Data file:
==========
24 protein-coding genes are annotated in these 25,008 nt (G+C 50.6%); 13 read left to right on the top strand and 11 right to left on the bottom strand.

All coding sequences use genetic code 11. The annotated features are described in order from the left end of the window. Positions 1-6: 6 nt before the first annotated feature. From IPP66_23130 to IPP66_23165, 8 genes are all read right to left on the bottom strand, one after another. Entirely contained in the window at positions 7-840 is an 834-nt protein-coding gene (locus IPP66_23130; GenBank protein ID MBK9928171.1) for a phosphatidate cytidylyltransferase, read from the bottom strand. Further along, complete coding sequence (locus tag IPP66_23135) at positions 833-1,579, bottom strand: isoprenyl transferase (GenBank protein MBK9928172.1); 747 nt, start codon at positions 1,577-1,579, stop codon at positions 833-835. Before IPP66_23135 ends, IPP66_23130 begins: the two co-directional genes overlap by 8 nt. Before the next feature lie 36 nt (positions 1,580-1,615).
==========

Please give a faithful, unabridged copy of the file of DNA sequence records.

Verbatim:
24 protein-coding genes are annotated in these 25,008 nt (G+C 50.6%); 13 read left to right on the top strand and 11 right to left on the bottom strand.

All coding sequences use genetic code 11. The annotated features are described in order from the left end of the window. Positions 1-6: 6 nt before the first annotated feature. From IPP66_23130 to IPP66_23165, 8 genes are all read right to left on the bottom strand, one after another. Entirely contained in the window at positions 7-840 is an 834-nt protein-coding gene (locus IPP66_23130; GenBank protein ID MBK9928171.1) for a phosphatidate cytidylyltransferase, read from the bottom strand. Further along, complete coding sequence (locus tag IPP66_23135) at positions 833-1,579, bottom strand: isoprenyl transferase (GenBank protein MBK9928172.1); 747 nt, start codon at positions 1,577-1,579, stop codon at positions 833-835. Before IPP66_23135 ends, IPP66_23130 begins: the two co-directional genes overlap by 8 nt. Before the next feature lie 36 nt (positions 1,580-1,615).